Celebrating what we’ve achieved in a turbulent year
Launching any new venture is challenging – and starting the Leading Women Fund at the height of a pandemic certainly tested the ingenuity of everyone involved. (Did anyone know how to use a Zoom breakout room before last year?)
Yet in the past 12 months, the Fund has achieved more than anyone dared to hope, bringing together a group of dynamic, committed women and raising hundreds of thousands of dollars to fund cash assistance for Syrian refugee women in Jordan.
“When I started the Fund, I hoped to create a global community of women working together for gender equality, and I believe we’ve already started to build that,” says Naomi Steer, National Director of Australia for UNHCR.
“I feel privileged to be part of such a wonderful network of women all over Australia who have already given so much of their time, energy and funds to help Syrian refugee women. I can’t wait to see where we take the Fund next.”
Nearly 200 women attended our online event on July 30 last year, in which Australia for UNHCR Board member and tech guru Zoe Ghani appeared on a panel with LWF ambassador Janine Allis, along with Deputy Representative to the UNHCR in Jordan, Carolyn Ennis, who spoke honestly and movingly about the situation for Syrian refugee women in Jordan.
Cash assistance, she said, was both a practical and dignified way to help refugee women, one third of whom have found themselves the head of their household. “It saves on money like shipment and transportation [of supplies] and warehousing,” she explained. But more than that, cash assistance gave women the opportunity to manage their own budgets again.
“It removes the sense that we are the benefactors giving the grateful beneficiaries plastic buckets of food they don’t want,” she continued. “We have to remember that refugees are not ‘a problem’. They are not ‘other’. They are people just like us with refugee status.”
Nearly 800 people registered for September’s Zoom panel with UNHCR Deputy High Commissioner Kelly T. Clements, and it was a huge privilege to hear from the most senior woman in refugee aid globally. Kelly was joined by Australia for UNHCR special representative Marta Dusseldorp and UNHCR Head of Office for Za’atari refugee camp in Jordan, Irene Omondi. One of the highlights was hearing about the success of refugee students in the national robotics championships.
And then in March, to celebrate International Women’s Day, we welcomed one of the most famous models in the world, Adut Akech, to a special event, where she was interviewed by Vogue Australia editor-in-chief Edwina McCann. The event raised an incredible $34,150.
Each donor to the Leading Women Fund supports a Syrian refugee woman and her family for a year, enabling her to meet the essential costs of living. This support is vital: one third of Syrian refugee households is led by a woman, and legitimate paid work for women is hard to secure, particularly now that the economy has been so badly affected by lockdowns.
And cash assistance works: research released by UNHCR in Jordan last month revealed 87 per cent of recipients spent cash assistance on food, and 83 per cent spent the funds on rent. Almost everyone reported that cash assistance improved their quality of life and reduced feelings of stress ̶ something Jameela, a Syrian mother of four, knows only too well.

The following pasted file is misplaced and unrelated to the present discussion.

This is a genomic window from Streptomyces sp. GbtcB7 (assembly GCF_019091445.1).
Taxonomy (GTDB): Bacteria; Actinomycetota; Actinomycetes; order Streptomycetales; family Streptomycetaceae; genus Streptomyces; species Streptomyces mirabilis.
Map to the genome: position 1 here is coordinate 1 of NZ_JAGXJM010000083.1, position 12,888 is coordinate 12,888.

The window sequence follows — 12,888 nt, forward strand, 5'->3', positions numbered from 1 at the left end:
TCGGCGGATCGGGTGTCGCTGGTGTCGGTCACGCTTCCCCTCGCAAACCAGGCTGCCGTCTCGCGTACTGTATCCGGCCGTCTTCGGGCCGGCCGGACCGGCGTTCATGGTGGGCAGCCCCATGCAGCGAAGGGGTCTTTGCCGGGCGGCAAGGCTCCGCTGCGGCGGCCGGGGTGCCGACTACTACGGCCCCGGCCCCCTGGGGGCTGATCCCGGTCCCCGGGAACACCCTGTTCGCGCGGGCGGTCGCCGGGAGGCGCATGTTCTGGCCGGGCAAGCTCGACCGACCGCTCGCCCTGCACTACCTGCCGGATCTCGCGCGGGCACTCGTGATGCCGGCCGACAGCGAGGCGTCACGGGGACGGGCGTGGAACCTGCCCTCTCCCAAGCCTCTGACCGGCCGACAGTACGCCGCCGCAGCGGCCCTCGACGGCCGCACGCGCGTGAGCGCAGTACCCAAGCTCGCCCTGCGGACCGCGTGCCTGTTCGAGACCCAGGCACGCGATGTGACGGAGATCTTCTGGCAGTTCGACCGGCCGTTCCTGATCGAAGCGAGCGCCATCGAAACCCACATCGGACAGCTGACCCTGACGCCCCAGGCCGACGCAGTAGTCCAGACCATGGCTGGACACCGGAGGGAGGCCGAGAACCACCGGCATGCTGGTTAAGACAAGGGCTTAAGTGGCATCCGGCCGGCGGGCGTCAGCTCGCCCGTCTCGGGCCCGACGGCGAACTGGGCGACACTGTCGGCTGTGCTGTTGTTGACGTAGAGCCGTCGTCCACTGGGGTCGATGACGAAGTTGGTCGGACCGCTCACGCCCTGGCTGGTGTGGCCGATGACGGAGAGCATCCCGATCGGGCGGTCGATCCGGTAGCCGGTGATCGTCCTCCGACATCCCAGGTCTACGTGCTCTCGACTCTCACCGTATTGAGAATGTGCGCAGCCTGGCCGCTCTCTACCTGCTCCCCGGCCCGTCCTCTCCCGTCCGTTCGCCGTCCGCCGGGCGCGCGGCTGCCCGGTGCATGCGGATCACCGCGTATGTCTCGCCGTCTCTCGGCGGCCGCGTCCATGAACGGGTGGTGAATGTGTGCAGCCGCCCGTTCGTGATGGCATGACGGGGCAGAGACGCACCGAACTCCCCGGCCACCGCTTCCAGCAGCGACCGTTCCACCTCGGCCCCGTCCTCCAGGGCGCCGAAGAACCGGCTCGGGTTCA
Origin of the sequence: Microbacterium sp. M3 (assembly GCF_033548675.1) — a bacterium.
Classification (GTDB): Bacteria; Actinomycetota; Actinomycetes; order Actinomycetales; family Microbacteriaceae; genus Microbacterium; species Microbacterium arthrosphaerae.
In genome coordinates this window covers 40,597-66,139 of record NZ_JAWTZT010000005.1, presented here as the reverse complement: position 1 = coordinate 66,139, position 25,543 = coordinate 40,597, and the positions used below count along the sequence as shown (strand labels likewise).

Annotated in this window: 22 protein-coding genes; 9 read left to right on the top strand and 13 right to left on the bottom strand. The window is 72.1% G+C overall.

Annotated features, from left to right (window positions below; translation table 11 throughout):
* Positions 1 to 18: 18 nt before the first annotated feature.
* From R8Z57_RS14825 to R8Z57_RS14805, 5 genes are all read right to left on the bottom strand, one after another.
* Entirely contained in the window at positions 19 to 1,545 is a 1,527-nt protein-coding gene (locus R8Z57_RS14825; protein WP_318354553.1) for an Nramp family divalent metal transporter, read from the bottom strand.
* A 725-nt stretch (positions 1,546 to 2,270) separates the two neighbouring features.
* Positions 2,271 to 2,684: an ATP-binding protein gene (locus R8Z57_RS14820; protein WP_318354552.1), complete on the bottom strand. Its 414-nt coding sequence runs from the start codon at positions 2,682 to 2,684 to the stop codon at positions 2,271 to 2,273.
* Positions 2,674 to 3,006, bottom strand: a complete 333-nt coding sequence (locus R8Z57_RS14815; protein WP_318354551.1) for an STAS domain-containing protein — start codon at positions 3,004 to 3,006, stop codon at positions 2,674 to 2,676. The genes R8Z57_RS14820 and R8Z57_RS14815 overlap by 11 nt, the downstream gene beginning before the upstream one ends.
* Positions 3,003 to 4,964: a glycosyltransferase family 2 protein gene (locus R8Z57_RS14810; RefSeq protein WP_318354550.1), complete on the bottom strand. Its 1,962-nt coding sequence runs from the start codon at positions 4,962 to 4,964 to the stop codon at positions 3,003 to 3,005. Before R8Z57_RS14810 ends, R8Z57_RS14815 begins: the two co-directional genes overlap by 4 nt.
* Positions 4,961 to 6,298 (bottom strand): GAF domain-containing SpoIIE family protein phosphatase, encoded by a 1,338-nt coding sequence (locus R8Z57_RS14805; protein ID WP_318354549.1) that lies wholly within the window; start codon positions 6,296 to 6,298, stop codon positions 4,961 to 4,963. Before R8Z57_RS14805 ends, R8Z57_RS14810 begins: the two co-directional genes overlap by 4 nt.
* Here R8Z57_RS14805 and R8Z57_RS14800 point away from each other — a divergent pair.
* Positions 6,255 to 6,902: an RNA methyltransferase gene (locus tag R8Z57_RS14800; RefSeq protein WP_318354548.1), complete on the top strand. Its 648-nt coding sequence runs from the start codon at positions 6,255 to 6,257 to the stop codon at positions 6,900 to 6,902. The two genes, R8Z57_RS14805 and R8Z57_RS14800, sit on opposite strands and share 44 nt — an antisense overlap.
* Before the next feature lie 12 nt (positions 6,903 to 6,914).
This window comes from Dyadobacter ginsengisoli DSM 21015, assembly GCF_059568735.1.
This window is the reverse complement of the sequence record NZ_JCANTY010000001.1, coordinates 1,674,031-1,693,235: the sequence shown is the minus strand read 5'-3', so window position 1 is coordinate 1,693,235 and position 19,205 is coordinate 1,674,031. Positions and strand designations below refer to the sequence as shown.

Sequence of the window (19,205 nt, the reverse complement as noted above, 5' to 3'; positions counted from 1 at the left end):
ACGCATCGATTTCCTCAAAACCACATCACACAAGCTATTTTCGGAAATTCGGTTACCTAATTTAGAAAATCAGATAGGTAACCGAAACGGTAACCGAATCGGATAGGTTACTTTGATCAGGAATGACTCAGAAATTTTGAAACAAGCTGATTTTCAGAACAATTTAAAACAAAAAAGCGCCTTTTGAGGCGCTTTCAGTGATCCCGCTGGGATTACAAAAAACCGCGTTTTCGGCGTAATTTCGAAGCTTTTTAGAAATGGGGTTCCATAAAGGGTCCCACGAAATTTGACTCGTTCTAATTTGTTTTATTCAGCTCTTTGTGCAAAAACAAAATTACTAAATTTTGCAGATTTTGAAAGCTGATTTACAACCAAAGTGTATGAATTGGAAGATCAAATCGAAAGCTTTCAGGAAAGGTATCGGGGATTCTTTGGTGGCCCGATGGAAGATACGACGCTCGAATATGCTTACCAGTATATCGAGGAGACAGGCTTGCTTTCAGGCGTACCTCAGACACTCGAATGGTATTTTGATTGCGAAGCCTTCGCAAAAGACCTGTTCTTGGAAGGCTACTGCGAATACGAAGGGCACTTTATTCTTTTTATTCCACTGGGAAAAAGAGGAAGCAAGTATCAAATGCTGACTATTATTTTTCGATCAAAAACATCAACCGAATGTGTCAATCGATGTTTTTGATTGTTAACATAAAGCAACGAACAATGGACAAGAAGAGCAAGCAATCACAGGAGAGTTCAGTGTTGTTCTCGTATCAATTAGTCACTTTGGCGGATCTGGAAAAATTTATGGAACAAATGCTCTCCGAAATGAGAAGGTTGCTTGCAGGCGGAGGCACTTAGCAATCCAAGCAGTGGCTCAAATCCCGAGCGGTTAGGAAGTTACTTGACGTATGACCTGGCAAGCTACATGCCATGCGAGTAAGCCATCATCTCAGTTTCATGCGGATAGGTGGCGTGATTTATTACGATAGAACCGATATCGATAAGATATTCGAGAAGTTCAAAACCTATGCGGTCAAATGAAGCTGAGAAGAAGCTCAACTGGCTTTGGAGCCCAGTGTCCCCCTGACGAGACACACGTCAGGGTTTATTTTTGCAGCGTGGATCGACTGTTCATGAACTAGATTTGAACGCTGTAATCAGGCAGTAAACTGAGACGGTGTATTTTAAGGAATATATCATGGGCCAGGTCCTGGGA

After fleeing her home city of Homs in 2013 for the relative safety of Jordan, Jameela, a widow, relied on cash assistance from UNHCR to help pay rent and other basic expenses. But after three years, she was told that her payments would cease, due to the overwhelming number of desperate families who needed support.
“Sometimes I wasn’t able to cover the full amount of the rent and, when this happened, I used to get scared of being evicted by the owner of the house,” she says.
To cover the shortfall, she was forced to borrow money and accumulate debt, as well as use funds that were meant to cover school expenses such as books and equipment for her children.
So it was a huge relief when she received a text at the start of this year informing her that her cash assistance was being restored. “All I wish is that God leaves me in good health and safety, and for my children to have a beautiful future,” she says.
This year, the Leading Women Fund plans to bring more donors together in person ̶ firstly, at the World Refugee Day event on June 18 in Sydney (purchase tickets here for the livestream event).
In July, we’ll be holding a ‘tea with the experts’ webinar for our donors with an inspiring panel of field workers and experts, and of course the Connecting Worlds app opportunity starts again later in the year. More than anything, though, we want to nourish and deepen the relationships between our impressive network of donors, and the refugee women they’re supporting with life-changing funds.
Find out more about how you can help Syrian refugee women
Craftivists Stephanie Dunlap and Tal Fitzpatrick reached out to artists around the world to raise funds for Australia for UNHCR
The majority of funds raised by Australia for UNHCR are directed to UNHCR’s emergency operations, providing the ready funds and resources to respond quickly and effectively in situations of crisis and disaster.